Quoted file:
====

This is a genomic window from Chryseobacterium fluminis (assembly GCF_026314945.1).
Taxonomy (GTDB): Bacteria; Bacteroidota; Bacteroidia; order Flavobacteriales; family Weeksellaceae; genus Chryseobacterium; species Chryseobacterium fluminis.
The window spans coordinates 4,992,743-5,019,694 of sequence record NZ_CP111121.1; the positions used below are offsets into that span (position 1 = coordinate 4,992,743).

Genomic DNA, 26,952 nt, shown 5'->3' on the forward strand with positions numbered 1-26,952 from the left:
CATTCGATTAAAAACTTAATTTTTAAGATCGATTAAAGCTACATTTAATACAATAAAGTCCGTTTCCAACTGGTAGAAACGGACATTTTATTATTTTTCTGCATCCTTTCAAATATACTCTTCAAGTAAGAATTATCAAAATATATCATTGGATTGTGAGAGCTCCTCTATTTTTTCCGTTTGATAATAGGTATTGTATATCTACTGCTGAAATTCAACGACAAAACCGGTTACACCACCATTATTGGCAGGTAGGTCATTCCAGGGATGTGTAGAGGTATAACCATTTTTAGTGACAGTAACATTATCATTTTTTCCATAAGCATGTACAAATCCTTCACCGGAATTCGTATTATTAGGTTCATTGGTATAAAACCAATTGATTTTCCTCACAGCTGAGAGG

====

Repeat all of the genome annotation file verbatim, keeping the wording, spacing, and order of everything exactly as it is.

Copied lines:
This is a genomic window from Chryseobacterium fluminis (assembly GCF_026314945.1).
Taxonomy (GTDB): Bacteria; Bacteroidota; Bacteroidia; order Flavobacteriales; family Weeksellaceae; genus Chryseobacterium; species Chryseobacterium fluminis.
The window spans coordinates 4,992,743-5,019,694 of sequence record NZ_CP111121.1; the positions used below are offsets into that span (position 1 = coordinate 4,992,743).

Genomic DNA, 26,952 nt, shown 5'->3' on the forward strand with positions numbered 1-26,952 from the left:
CATTCGATTAAAAACTTAATTTTTAAGATCGATTAAAGCTACATTTAATACAATAAAGTCCGTTTCCAACTGGTAGAAACGGACATTTTATTATTTTTCTGCATCCTTTCAAATATACTCTTCAAGTAAGAATTATCAAAATATATCATTGGATTGTGAGAGCTCCTCTATTTTTTCCGTTTGATAATAGGTATTGTATATCTACTGCTGAAATTCAACGACAAAACCGGTTACACCACCATTATTGGCAGGTAGGTCATTCCAGGGATGTGTAGAGGTATAACCATTTTTAGTGACAGTAACATTATCATTTTTTCCATAAGCATGTACAAATCCTTCACCGGAATTCGTATTATTAGGTTCATTGGTATAAAACCAATTGATTTTCCTCACAGCTGAGAGG